In Dale Dunn's new play, Body Burden, a middle-aged woman recovering from thyroid cancer returns to her hometown of Los Alamos to confront her past. Set against the backdrop of the development of the atomic bomb, the play features six characters, including the ghost of Robert Oppenheimer and a time-traveling girl scout.
The theme of the show, 20 photographers using the same model, is not so much a curatorial endeavor as it is an assignment. Like Fish Story, on view last month at Exhibit 208, the works have a superficial connection through their subject matter, though I got the sense that the fish show was comprised of artists who had already been considering fish as their subjects before being asked to exhibit their work. In the case of 1x20, the work was clearly crafted for the show—a gimmick that provides little context in which the works can cohere.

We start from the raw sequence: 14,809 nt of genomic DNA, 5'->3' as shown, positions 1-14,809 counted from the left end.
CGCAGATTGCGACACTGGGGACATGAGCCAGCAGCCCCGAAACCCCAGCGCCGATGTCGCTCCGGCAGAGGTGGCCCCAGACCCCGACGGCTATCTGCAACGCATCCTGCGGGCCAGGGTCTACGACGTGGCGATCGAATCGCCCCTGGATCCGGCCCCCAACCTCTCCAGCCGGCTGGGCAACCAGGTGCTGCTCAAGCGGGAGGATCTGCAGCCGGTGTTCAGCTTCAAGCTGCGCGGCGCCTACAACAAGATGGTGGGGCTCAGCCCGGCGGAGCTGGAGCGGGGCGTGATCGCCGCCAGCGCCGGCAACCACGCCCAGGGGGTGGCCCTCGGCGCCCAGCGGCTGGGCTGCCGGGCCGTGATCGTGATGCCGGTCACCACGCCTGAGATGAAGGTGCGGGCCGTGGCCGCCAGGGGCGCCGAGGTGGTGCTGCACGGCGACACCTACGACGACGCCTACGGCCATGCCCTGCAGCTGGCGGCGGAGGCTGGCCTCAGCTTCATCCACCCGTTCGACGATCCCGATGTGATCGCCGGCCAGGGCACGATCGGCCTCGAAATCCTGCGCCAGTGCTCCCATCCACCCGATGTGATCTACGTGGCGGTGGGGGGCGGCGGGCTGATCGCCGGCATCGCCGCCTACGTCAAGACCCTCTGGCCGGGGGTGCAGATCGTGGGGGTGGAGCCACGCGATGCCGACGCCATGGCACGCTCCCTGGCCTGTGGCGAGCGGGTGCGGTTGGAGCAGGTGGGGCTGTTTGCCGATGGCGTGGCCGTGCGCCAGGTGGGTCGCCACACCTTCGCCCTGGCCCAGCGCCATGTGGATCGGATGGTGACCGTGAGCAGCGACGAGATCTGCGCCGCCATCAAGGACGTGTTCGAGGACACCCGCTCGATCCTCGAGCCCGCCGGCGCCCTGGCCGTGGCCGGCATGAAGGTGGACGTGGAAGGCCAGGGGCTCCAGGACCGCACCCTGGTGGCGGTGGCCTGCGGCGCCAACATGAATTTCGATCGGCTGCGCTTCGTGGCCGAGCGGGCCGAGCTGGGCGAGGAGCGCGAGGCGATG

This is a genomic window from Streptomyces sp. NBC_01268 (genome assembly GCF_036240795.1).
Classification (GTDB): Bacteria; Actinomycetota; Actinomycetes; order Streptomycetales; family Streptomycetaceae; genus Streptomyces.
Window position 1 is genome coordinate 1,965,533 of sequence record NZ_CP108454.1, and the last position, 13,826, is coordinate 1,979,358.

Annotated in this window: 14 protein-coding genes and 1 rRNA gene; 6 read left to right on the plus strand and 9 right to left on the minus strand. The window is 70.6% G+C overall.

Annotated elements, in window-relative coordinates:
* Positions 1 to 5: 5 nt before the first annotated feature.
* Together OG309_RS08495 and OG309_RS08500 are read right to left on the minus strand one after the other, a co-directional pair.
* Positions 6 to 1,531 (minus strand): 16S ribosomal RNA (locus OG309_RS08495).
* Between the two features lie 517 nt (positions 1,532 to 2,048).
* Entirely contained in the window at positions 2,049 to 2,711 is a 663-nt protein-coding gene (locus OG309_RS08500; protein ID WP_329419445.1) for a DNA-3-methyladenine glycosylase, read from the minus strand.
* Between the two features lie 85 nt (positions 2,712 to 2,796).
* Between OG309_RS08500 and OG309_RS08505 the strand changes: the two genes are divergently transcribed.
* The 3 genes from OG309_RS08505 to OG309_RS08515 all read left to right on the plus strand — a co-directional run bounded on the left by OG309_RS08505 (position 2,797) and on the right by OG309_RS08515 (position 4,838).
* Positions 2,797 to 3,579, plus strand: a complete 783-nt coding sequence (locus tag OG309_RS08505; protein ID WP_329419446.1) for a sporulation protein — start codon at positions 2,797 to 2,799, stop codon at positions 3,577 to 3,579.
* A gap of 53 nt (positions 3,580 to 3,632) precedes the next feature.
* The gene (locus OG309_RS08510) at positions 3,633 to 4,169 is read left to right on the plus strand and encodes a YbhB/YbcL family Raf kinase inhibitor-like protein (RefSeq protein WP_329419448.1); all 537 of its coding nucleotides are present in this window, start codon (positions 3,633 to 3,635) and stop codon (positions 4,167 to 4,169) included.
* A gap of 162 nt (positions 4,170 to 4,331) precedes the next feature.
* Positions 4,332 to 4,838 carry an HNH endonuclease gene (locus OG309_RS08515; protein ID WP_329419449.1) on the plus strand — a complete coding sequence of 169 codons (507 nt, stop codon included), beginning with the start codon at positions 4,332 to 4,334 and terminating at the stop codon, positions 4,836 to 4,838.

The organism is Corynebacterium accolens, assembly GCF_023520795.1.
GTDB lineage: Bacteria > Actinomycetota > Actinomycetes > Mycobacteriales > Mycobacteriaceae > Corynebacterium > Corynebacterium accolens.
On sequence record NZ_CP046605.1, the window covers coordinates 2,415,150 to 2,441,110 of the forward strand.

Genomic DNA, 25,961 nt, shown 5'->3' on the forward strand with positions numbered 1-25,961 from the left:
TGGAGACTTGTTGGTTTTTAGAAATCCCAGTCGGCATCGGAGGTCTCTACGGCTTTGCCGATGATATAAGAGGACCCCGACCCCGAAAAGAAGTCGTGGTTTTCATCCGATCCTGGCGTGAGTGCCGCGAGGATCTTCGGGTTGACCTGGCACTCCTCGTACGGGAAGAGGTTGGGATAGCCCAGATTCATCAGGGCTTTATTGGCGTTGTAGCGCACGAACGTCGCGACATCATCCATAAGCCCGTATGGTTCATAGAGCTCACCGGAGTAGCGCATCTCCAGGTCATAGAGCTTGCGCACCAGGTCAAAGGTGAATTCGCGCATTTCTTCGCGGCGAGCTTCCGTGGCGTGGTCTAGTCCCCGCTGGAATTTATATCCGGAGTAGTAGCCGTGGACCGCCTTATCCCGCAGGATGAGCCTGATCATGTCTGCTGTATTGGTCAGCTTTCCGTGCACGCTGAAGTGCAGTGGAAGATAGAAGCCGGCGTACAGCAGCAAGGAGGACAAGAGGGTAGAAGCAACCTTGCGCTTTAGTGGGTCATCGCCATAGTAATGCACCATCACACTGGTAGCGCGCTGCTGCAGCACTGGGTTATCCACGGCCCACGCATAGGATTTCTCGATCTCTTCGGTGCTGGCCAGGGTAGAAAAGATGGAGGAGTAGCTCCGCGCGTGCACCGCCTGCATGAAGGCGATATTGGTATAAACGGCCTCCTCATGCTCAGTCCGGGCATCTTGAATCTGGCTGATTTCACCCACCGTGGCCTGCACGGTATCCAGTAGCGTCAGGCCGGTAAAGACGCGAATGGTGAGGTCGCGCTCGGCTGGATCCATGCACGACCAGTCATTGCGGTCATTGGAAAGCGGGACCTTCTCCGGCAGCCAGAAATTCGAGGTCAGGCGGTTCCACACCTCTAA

For someone who has been referred to as a chick-lit writer, Laura Moriarty, who will be in Albuquerque this week, is both thoughtful and candid about the state of fiction in the U.S. and where her work fits in. “I worry that the subtle but persistent marginalization of women writers ... is a slippery slope—for certain people, ‘chick-lit’ refers to any book that has a predominantly female cast,” Moriarty notes. But “you don’t see The Kite Runner categorized as Men’s Fiction, though all the major characters are male. I don’t even think most book stores have a section for Men’s Fiction, unless it refers to gay literature. As I understand it, Men’s Fiction is just called Fiction.